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Kennedy sees growing congressional support for Space Development Agency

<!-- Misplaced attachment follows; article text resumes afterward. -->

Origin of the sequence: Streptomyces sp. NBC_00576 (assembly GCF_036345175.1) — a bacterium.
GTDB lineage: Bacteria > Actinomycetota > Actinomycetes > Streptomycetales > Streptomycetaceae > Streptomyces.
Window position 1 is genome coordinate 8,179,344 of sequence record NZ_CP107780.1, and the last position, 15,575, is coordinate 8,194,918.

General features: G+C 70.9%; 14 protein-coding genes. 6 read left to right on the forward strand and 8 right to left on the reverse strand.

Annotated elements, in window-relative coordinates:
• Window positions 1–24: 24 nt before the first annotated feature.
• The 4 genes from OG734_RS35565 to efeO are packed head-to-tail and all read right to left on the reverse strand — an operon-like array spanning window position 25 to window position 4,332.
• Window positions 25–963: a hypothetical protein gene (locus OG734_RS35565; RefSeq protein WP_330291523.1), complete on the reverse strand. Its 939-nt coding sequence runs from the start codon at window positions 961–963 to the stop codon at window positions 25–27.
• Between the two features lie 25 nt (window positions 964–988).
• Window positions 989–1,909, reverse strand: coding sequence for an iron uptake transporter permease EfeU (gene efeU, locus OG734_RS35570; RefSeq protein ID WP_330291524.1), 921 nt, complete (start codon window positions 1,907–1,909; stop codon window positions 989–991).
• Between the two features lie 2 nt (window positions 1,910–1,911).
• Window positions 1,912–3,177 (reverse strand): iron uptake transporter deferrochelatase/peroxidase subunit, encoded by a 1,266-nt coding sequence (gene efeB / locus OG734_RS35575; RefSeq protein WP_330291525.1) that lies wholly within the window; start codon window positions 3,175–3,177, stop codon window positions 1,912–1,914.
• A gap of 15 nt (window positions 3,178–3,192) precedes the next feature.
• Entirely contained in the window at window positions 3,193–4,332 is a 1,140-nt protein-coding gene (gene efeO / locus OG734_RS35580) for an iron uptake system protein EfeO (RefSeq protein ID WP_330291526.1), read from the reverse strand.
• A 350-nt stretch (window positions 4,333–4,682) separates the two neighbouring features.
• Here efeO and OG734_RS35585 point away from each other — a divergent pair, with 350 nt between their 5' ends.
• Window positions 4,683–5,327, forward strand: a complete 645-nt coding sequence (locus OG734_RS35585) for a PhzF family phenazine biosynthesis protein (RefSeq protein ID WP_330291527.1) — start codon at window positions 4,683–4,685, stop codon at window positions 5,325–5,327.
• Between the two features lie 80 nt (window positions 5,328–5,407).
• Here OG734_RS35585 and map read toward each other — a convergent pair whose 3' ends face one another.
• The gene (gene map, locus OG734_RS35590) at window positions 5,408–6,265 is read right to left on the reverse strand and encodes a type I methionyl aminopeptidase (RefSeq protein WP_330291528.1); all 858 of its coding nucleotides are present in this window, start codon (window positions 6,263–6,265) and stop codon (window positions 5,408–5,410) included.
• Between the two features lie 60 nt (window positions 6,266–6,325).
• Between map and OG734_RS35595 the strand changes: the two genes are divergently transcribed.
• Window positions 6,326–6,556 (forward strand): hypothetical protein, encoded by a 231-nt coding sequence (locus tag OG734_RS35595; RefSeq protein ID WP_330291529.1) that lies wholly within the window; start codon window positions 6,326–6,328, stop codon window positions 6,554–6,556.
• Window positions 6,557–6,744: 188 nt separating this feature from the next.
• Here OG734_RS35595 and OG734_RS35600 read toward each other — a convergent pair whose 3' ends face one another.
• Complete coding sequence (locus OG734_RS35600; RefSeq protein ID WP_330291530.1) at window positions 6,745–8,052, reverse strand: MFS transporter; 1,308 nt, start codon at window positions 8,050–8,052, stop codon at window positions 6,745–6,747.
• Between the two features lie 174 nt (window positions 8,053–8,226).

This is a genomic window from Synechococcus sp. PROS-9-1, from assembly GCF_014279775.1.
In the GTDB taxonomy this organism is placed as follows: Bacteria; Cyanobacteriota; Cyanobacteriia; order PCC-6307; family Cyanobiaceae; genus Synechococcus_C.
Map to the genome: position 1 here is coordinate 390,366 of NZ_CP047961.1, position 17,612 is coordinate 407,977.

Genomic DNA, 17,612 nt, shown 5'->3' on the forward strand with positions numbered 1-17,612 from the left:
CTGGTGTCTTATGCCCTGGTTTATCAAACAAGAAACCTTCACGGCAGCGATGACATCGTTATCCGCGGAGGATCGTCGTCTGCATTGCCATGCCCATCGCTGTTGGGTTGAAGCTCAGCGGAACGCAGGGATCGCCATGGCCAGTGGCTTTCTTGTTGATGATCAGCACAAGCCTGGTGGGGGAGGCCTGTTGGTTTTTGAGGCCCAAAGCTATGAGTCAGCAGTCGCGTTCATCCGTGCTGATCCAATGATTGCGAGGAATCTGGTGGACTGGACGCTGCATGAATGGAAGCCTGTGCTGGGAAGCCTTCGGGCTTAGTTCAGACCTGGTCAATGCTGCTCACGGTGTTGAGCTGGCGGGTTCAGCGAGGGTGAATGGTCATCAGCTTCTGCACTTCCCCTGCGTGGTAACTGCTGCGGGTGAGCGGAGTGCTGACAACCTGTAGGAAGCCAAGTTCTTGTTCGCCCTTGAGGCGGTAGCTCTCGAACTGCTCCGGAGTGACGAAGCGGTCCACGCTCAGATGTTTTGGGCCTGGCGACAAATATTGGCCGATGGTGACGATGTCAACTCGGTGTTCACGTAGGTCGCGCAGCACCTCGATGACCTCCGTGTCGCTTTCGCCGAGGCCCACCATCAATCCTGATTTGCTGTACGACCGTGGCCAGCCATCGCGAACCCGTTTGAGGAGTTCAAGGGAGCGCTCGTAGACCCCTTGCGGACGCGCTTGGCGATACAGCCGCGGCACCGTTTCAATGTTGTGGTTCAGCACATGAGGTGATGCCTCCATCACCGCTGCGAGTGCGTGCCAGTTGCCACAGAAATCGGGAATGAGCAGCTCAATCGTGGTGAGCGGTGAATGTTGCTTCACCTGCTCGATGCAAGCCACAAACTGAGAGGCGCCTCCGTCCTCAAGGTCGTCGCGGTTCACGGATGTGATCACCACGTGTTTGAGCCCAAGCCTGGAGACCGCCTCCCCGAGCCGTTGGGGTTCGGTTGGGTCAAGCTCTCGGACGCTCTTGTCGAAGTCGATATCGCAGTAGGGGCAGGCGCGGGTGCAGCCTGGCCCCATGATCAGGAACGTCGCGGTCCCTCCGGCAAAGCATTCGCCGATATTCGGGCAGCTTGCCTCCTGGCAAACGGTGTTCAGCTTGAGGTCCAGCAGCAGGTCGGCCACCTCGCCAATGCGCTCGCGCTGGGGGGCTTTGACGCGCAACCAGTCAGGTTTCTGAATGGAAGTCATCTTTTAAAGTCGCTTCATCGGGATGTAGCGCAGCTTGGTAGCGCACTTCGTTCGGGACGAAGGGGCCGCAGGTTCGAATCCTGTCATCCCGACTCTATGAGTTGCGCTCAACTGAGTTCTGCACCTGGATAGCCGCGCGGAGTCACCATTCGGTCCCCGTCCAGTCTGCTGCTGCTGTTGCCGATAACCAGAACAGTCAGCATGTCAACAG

BEDFORD, Mass. — Politically speaking, the Space Development Agency got off to a rocky start, with several members of Congress questioning the need for a new space organization that might duplicate the work that others are already doing. Congressional committees now appear to be warming up to the SDA, the agency’s director Fred Kennedy said June 11 in a keynote speech at a space technology and policy conference held at the MITRE campus. “I do believe that we’re getting good support from the committees,” said Kennedy. “I may not have said this a few months ago.” The SDA was established in March 2019 to accelerate the acquisition of space systems partly by using commercially developed technology. But while Congress appears more receptive to the SDA, lawmakers still have many questions about what the agency will do, Kennedy said. “What I’m seeing from the committees is a lot of skepticism,” he said. “They should be skeptical.” Proof that more lawmakers are coming around to the SDA is language in draft legislation for the 2020 National Defense Authorization Act. The House Armed Services Committee’s strategic force subcommittee included provisions directing the SDA to design navigation satellite receivers that are compatible with those used by NATO and Japan, and requires the agency to procure commercial space situational awareness services. Kennedy called this a strong indicator that Congress is beginning to understand the potential value of the SDA. “They’ve assigned tasks. That’s a good sign,” he said. “That means they recognize the need for something like an SDA and they’re trying to figure out what to make it go do.” Although Congress has yet to approve a budget for the SDA, Kennedy said it’s helpful to start a discussion on the agency’s future projects. “Absolutely let’s work to figure out what the right tasks are,” he said. “The bottom line is that I’m not dissatisfied with what I’m seeing on the Hill. Every discussion I’ve had with staff and members has been very fruitful. They ask very good questions.” The Pentagon requested $149.8 million for the SDA in fiscal year 2020. The funding would pay for 50 personnel, of which 30 would be new civilian positions and 20 would be military personnel transferring from existing positions. “I was told rather directly by the acting secretary of defense that the job of the SDA director is to define and monitor the next-generation space architecture,” Kennedy said. “That sounds fairly comprehensive.” One of the concerns raised by lawmakers is the SDA duplicating what other organizations in the Air Force do, but Kennedy said there is enough work for everybody. “Nobody said I have to build it all. I have to define and monitor,” he said. “There is no reason why the Army couldn’t come in and build a chunk of the architecture if they are so inclined with their own money, no reason why the Air Force or the Navy couldn’t do the same. No reason why the National Reconnaissance Office and ourselves couldn’t have a fruitful discussion … There’s all sorts of interesting places for us to play.” The first project for the agency will be to draw up a plan to build a constellation of low-cost satellites in low Earth orbit, what the Pentagon calls a “proliferated LEO” architecture. The idea is to show whether a proliferated LEO system can be deployed to do the same functions at less cost than current satellites in higher orbits. Kennedy believes this can be done but only if DoD buys commercially available hardware rather than develop customized systems. DoD should be able to acquire buses and payloads at “single digit million” prices, compared to hundreds of millions of dollars that DoD now pays for large purpose-built satellites. With constellations that are cheaper and faster to deploy, the military’s space systems would be less vulnerable because they could more easily be replenished if adversaries took down satellites, Kennedy said. Current satellites, by contrast, are “exquisite” and would take years to replace if they were attacked. “We don’t want space to become the Achilles’ heel of our national security,” Kennedy said. “That’s where we might be headed because of the time and the money it takes to develop capabilities … We’re not very good at responding to rapidly evolving threats.” At SDA “we want to latch on to commercial,” said Kennedy. “Do it now, take advantage of the opportunity, see if it works … If it doesn’t we try something else.” If satellites cost single-digit missions, he said, there would be more tolerance for failure. So far the private space industry is in “reasonable alignment with what we want to build,” said Kennedy. The LEO broadband constellations that are being built are “very valuable,” he said. “I can’t put a next-generation space architecture without having that. Whether they build it for us or whether we build it based on their best practices, it doesn’t really matter. We’re going to use that right out of the gate.” The space internet would be the SDA’s “data transport layer,” a mesh network that DoD would use to communicate globally. To next step would be to develop LEO constellation for other missions like missile tracking and surveillance. “I know roughly the kinds of payloads I want,” Kennedy said. “I can tell you right now I don’t want exquisite payloads. I want mass producible payloads.” More work needed William LaPlante, senior vice president of MITRE National Security Sector, said a move to proliferated LEO systems requires a culture change in DoD. “We’ve got an influx of money. We’ve got an influx of attention. Let’s make the most of it,” LaPlante said. The SDA says it will take advantage of hot production lines, but to do that, DoD has to decide what spacecraft it wants and what it will do with them. These are still unanswered questions, said LaPlante. “That’s what we need to do, get on with the designs. We have to decide what to do in space,” he said. The primary missions the military does in space are positioning, navigation and timing; missile warning; missile defense; communications; and surveillance. “We have to decide, out of those five missions, are we going to have different architectures?” LaPlante asked. “Which missions are you going to do? It’s not easy to figure that out, and I’d like to remind people about that,” he said. This is a key question because in the past DoD has piled on multiple functions on satellites, which drives up their cost. “We tend to go with the Swiss army knife approach and end up with these massive systems,” said LaPlante. If the SDA is successful at developing proliferated LEO systems that can do what DoD needs, the implications would be far reaching, LaPlante said. The use of small low-cost satellites, for instance, would make DoD less dependent on expensive launch vehicles. “We still have only two providers” that can launch national security satellites, LaPlante said. “If we go to these other constellations, you can get rid of the tyranny of only having two providers. You might not even have to launch every satellite out of the Cape or Vandenberg,” he said referring to the Air Force’s major launch sites at Cape Canaveral, Florida, and Vandenberg Air Force Base, California. “If we’re willing to build satellites that are smaller, that have hot production lines, we may have more relaxed certification requirements for launch vehicles,” said LaPlante. “If we change what we’re launching, then we’re not dependent on those large payloads or large launch vehicles,” he said. “I’ve had this discussion with Mike Griffin [the undersecretary of defense for research and engineering],” said LaPlante. “If we had gone to these proliferated constellations 10 or 15 years ago we’d have a very different situation with space launch. That is why we’re trying to move away from the Battlestar Galactica.” SpaceNews.com (SpaceNews.com) More More